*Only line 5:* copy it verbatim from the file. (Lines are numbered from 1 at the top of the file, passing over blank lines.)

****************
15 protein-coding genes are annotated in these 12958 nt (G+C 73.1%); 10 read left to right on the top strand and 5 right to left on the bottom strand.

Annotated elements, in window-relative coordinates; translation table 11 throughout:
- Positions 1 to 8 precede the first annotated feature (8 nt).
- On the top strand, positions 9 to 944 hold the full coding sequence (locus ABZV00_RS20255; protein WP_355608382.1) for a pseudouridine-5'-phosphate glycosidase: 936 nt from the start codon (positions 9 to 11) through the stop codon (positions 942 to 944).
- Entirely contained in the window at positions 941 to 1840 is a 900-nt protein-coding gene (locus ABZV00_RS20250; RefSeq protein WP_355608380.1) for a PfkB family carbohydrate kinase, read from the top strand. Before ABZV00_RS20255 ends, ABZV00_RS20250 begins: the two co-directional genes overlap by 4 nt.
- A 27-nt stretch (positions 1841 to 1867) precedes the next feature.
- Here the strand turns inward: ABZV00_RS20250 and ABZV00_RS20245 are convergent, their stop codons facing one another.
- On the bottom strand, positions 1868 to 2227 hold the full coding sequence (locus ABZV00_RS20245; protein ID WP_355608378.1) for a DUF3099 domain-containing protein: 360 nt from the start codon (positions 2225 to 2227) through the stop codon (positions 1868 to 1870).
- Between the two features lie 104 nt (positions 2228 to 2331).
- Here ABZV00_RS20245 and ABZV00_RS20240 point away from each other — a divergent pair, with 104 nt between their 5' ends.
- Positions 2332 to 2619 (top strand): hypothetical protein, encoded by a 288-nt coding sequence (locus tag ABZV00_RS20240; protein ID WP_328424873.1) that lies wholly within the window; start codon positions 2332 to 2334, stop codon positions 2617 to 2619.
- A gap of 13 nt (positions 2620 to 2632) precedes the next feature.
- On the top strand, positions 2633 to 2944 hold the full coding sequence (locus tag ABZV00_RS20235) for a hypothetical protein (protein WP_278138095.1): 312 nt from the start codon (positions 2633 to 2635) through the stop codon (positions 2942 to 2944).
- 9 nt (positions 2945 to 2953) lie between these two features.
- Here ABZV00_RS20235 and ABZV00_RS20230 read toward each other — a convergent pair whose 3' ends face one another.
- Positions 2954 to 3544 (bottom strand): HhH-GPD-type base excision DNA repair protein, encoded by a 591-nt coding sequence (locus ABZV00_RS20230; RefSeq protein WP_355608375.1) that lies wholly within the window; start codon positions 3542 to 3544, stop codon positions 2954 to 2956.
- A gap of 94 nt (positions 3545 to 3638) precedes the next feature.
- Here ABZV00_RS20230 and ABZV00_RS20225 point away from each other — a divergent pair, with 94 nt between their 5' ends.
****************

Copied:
- Entirely contained in the window at positions 941 to 1840 is a 900-nt protein-coding gene (locus ABZV00_RS20250; RefSeq protein WP_355608380.1) for a PfkB family carbohydrate kinase, read from the top strand. Before ABZV00_RS20255 ends, ABZV00_RS20250 begins: the two co-directional genes overlap by 4 nt.